9. The method of claim 7, wherein Sample 1 comprises a well core, drill cuttings or similar samples of porous media.

10. The method of claim 7, wherein the dual energy X-ray CT scan of Sample 1 is performed with a nominal resolution from about 0.2 mm to about 0.5 mm.

11. The method of claim 7, wherein selecting a region of interest of the Slices of Image 1 comprising low values of RhoB and Zeff comprises plotting pairs of values of RhoB and Zeff on Cartesian coordinates, dividing the pairs of values of RhoB and Zeff into four quadrants each quadrant containing approximately equal number of pairs of values of RhoB and Zeff and selecting pairs of values of RhoB and Zeff from the quadrant containing low values of RhoB and low values of Zeff relative to the other quadrants.

12. The method of claim 7, wherein creating physical sub-samples from selected Slices of Sample 1 comprises extracting plugs or chips from Sample 1.

13. The method of claim 12, wherein the plugs or chips from Sample 1 are substantially cylindrical in shape.

14. The method of claim 12, wherein the plugs or chips from Sample 1 have length from about 1 cm to about 5 cm and a diameter from about 2 cm to about 4 cm.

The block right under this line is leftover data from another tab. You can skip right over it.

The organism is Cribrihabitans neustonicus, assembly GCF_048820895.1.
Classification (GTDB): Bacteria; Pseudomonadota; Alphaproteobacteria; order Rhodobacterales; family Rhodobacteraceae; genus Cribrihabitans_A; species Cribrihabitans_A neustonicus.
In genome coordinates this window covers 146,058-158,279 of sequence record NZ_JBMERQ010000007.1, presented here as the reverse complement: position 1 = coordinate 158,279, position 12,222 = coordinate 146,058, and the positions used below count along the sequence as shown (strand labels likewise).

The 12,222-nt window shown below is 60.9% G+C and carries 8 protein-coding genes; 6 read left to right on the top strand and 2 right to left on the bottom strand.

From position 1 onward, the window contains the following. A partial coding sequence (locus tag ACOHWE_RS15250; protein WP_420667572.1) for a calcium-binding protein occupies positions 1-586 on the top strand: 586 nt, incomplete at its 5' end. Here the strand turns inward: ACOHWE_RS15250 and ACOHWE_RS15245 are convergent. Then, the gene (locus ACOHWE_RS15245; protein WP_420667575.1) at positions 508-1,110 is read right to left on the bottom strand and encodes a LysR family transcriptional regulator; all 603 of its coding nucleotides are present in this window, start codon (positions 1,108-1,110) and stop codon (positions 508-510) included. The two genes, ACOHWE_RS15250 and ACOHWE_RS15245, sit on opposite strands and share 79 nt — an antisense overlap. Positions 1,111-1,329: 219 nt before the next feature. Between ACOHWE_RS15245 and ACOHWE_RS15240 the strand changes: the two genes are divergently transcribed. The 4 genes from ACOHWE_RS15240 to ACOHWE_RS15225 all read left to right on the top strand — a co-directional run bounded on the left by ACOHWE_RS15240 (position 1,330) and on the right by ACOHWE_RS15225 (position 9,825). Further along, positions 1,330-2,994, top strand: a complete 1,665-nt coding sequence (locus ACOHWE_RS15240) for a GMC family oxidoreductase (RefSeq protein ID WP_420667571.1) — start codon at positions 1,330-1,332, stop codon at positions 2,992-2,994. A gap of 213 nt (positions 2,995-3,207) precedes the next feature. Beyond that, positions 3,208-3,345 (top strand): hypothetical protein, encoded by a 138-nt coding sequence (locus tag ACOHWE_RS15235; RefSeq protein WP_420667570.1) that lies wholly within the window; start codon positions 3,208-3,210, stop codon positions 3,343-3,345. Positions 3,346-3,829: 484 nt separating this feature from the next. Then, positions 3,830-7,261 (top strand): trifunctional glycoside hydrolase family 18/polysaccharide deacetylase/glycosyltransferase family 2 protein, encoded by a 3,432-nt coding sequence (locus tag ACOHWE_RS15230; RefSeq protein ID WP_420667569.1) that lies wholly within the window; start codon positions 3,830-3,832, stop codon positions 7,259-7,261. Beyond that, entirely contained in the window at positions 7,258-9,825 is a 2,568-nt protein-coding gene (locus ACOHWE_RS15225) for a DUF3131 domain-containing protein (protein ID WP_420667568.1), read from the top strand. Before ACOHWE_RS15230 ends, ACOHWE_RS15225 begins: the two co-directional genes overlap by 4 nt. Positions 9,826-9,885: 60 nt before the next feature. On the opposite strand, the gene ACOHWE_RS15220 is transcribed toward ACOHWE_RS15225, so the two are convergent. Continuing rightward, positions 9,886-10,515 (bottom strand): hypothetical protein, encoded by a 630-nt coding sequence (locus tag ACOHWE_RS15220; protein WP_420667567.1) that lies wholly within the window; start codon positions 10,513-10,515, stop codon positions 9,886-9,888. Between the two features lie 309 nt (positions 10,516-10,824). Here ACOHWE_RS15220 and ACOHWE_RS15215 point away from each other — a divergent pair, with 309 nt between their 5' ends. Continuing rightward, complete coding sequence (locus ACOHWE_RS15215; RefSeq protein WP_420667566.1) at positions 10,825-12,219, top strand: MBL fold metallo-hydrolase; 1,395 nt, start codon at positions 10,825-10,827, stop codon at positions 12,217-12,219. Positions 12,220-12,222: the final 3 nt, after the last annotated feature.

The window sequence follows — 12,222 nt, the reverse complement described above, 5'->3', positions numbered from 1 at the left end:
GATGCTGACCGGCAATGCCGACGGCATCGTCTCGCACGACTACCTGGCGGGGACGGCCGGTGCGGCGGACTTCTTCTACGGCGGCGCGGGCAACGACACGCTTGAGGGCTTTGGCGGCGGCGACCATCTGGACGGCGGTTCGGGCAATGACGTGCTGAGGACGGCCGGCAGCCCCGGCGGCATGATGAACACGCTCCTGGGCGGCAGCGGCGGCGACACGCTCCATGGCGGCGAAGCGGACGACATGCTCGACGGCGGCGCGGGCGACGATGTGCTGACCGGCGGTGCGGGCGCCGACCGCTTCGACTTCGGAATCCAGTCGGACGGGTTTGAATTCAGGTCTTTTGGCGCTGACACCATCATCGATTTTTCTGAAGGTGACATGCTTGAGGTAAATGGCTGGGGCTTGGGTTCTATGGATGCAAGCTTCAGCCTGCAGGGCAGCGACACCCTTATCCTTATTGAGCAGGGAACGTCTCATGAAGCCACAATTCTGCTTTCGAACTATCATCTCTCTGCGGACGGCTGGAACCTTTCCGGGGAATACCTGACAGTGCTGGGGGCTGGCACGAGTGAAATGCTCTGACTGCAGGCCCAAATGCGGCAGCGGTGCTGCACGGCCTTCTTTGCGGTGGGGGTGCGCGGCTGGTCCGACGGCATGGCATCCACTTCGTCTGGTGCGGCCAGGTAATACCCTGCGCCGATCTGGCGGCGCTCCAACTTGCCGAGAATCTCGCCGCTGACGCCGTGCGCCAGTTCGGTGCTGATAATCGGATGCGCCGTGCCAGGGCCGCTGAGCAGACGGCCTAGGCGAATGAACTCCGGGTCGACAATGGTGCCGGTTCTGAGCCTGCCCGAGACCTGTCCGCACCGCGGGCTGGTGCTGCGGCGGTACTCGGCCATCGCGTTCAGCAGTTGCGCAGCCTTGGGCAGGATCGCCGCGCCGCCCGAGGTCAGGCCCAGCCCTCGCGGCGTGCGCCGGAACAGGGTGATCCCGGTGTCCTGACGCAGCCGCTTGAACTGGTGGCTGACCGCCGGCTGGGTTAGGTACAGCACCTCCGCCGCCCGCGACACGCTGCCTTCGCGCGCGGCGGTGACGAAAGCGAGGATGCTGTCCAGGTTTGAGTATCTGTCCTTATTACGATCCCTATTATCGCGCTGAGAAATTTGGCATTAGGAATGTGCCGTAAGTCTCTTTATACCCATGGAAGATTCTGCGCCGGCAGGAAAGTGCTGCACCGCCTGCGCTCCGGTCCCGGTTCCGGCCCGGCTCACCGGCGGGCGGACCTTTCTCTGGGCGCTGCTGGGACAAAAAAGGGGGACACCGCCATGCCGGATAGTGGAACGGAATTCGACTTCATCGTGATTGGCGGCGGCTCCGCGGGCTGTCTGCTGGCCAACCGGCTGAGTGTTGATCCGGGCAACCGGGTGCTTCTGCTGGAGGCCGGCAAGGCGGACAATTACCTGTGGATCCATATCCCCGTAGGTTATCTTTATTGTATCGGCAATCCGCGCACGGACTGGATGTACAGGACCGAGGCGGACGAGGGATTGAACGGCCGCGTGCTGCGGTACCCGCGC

15. The method of claim 7, wherein the scanning Sample 2 with a micro CT X-ray scanner or a dual energy micro CT scanner is performed with a nominal resolution of 10 μm to 100 μm.

16. The method of claim 7, wherein Sample 3 comprises tiles that are mechanically cut from Sample 1.

17. The method of claim 16, wherein the size of the tiles are 2 mm×2 mm×400 μm to 6 mm×6 mm×600 μm.

18. The method of claim 7, wherein Sample 3 comprises 1 to 5 samples or more selected from each plug.

19. The method of claim 7, wherein preparing Sample 3 for SEM imaging comprises mechanical polishing.

20. The method of claim 7, wherein preparing Sample 3 for SEM imaging comprises ion beam polishing.

21. The method of claim 7, wherein creating 2D digital images (Image 3) of Sample 3 using an SEM is performed with nominal resolution of 5 to 30 nanometers and with a field of view of 15,000×15,000 nanometers to 30,000×30,000 nanometers.

22. The method of claim 7, wherein creating 2D digital images (Image 3) further comprises an EDS spectrum.

23. The method of claim 22, wherein the EDS comprises estimates of clay, organic matter, calcite, quartz, plagioclase, pyrite, titanium dioxide, or any combinations thereof.

24. The method of claim 8, wherein imaging physical locations of regions of interest of pixels from Image 3 using detectors is performed with nominal resolution of 5 to 15 nanometers and with a field of view of 5,000×5,000 nanometers to 30,000×30,000 nanometers.

25. The method of claim 8, wherein creating 3D digital images from the detector images comprises multiple 2D images.